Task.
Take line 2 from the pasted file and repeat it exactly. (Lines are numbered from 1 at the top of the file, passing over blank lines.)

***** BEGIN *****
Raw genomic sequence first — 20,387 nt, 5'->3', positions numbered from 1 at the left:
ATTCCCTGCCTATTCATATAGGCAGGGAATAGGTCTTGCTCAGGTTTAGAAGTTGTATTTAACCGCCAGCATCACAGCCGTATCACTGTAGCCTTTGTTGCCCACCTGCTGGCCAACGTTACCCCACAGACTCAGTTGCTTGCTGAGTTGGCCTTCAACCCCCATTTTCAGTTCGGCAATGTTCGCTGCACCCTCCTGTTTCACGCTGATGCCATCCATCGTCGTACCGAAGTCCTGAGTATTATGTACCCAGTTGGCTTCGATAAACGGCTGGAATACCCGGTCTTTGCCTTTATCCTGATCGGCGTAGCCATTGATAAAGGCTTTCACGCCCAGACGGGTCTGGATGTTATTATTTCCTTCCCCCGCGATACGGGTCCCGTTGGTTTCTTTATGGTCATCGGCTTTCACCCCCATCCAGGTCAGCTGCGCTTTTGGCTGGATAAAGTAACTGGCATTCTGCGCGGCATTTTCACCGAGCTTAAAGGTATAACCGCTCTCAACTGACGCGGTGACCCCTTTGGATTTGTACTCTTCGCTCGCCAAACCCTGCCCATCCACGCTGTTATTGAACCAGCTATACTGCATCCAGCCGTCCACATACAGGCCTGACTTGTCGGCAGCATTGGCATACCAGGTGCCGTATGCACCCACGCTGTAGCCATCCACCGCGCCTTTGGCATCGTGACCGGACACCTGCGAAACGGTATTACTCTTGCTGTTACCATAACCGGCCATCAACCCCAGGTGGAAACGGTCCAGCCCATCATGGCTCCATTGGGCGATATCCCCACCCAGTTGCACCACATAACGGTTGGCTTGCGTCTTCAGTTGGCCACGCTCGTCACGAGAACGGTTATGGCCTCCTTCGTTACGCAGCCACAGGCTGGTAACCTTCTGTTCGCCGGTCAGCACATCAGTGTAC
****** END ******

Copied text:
ATTCCCTGCCTATTCATATAGGCAGGGAATAGGTCTTGCTCAGGTTTAGAAGTTGTATTTAACCGCCAGCATCACAGCCGTATCACTGTAGCCTTTGTTGCCCACCTGCTGGCCAACGTTACCCCACAGACTCAGTTGCTTGCTGAGTTGGCCTTCAACCCCCATTTTCAGTTCGGCAATGTTCGCTGCACCCTCCTGTTTCACGCTGATGCCATCCATCGTCGTACCGAAGTCCTGAGTATTATGTACCCAGTTGGCTTCGATAAACGGCTGGAATACCCGGTCTTTGCCTTTATCCTGATCGGCGTAGCCATTGATAAAGGCTTTCACGCCCAGACGGGTCTGGATGTTATTATTTCCTTCCCCCGCGATACGGGTCCCGTTGGTTTCTTTATGGTCATCGGCTTTCACCCCCATCCAGGTCAGCTGCGCTTTTGGCTGGATAAAGTAACTGGCATTCTGCGCGGCATTTTCACCGAGCTTAAAGGTATAACCGCTCTCAACTGACGCGGTGACCCCTTTGGATTTGTACTCTTCGCTCGCCAAACCCTGCCCATCCACGCTGTTATTGAACCAGCTATACTGCATCCAGCCGTCCACATACAGGCCTGACTTGTCGGCAGCATTGGCATACCAGGTGCCGTATGCACCCACGCTGTAGCCATCCACCGCGCCTTTGGCATCGTGACCGGACACCTGCGAAACGGTATTACTCTTGCTGTTACCATAACCGGCCATCAACCCCAGGTGGAAACGGTCCAGCCCATCATGGCTCCATTGGGCGATATCCCCACCCAGTTGCACCACATAACGGTTGGCTTGCGTCTTCAGTTGGCCACGCTCGTCACGAGAACGGTTATGGCCTCCTTCGTTACGCAGCCACAGGCTGGTAACCTTCTGTTCGCCGGTCAGCACATCAGTGTAC